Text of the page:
While the title track is one for the ages, the eight hundred pound gorilla is certainly “The Boxer.”  It has gone from hit single, to album track, to a live staple for both artists, to a touchstone of twentieth century songwriting that rivals just about anything.  While its literal story may not be universal for all of us, the images, despair and the loneliness, are inescapable feelings that don’t just disappear after the disc jockey says “that was “The Boxer” by Simon & Garfunkel.”  The song means too much to just fill five plus minutes on your drive to work.  The images of New York Winter’s turn the song from color to black and white, while the opening guitar run mimics trying to navigate a busy sidewalk on a cold and windy morning. The illusion of going home that sounds so appealing will no doubt be just another disappointment for our protagonist. Coming right at the end of the sixties it serves as a perfect way to sum up all that was reached for and not quite gathered.  We, like the fighter, of course remained, but the scars are now as visible as they were once internal.

All that said my first change would be to present this song with a slightly less bombastic ending and include it on the “Bookends” album.  For a myriad of reasons it fits perfectly on that album and would have been no challenge to the less than thirty minute running time.  I would have used the extra verse and let it be the album closer.  While we’re on the subject of “Bookends” let’s also include “A Song For The Asking.” One listen to it and it seems apparent to me that it was written around this time and would have been a perfect fit.  If you take away the now dated spoken segments of the this album and add these two selections I think you would have the perfect Simon & Garfunkel album.  It would speak to all of their strengths. From the social consciousness, to the whimsical, to plaintive love songs and of course the melancholy the did so well it would flow seamlessly. One stop shopping for the best in songwriting and vocal prowess.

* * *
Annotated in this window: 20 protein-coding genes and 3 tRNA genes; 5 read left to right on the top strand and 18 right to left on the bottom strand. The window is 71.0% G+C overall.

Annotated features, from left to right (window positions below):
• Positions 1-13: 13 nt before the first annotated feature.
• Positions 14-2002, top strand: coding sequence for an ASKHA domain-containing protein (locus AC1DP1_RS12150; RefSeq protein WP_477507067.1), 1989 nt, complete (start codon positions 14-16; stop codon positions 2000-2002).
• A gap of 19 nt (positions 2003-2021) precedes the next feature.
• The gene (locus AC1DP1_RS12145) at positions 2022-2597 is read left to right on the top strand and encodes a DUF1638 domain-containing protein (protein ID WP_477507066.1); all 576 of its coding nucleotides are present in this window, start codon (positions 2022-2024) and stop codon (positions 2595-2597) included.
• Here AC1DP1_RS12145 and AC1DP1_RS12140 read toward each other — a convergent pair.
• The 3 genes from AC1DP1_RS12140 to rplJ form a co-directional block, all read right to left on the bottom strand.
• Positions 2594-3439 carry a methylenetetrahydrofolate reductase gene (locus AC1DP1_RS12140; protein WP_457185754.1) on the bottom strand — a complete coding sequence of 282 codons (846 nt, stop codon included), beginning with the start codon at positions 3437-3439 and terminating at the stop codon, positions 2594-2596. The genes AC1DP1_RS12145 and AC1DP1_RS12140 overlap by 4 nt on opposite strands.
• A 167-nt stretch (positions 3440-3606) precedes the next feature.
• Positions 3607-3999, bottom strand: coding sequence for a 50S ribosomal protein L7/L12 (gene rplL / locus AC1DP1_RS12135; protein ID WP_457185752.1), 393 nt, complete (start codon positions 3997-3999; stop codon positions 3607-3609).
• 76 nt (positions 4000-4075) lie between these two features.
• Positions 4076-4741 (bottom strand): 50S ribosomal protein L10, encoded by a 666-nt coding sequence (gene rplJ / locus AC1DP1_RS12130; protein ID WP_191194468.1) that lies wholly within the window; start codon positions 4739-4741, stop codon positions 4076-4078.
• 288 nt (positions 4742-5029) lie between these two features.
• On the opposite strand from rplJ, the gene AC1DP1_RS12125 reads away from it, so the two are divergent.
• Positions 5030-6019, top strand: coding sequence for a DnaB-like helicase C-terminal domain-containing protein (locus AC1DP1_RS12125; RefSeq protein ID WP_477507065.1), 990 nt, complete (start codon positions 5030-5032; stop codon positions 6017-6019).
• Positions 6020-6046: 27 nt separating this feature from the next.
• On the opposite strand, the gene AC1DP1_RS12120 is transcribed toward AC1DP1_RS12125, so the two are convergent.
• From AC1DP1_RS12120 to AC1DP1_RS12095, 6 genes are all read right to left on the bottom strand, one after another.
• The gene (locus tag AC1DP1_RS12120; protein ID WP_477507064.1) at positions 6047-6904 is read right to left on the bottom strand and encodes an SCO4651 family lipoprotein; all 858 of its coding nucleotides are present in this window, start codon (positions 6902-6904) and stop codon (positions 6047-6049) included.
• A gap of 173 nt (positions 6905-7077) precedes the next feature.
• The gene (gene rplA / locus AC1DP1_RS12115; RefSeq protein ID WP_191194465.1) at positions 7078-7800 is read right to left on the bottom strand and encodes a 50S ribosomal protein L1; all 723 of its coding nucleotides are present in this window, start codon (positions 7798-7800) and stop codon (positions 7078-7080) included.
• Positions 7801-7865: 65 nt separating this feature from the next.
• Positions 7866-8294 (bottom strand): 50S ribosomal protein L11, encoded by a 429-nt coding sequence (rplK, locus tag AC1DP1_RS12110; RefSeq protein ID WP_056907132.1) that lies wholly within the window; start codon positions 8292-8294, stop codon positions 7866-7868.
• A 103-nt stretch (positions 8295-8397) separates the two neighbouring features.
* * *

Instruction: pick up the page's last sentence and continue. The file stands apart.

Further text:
Anyway, back to the task at hand, we still have other tracks to reassign. I would send “Baby Driver,” ”Why Don’t You Write Me,” and “The Only Living Boy In New York” to Paul Simon solo albums.  I have no doubt those tracks were him getting ready for his solo career.  Speaking of solo albums let’s let Art have “El Condor Pasa” and “So Long, Frank Lloyd Wright” for himself.  Then to ensure a double sided hit single put “Cecilia” on the b-side of “My Little Town,” it’s a good fit.  “Bye-Bye Love” can find a home on the first box set. It really breaks the spell of the album with its inclusion and should be relegated to what it is: a fun song to toss out in concert to get the crowd involved. It serves no purpose on this album that I can see.

Lastly, I would have let the song “Bridge Over Troubled Water” be a stand alone single. It would have been the perfect coda for their decade and certainly right for the time.  The song could have made its album debut on their first hits collection as the only album to offer the cut.  For the b-side, even though this was released in February, I would have used “Silent Night” from “Parsley, Sage…” but without the 7:00 O’Clock news overlay.  It speaks to the healing aspect of the a-side and is something fans have long wanted.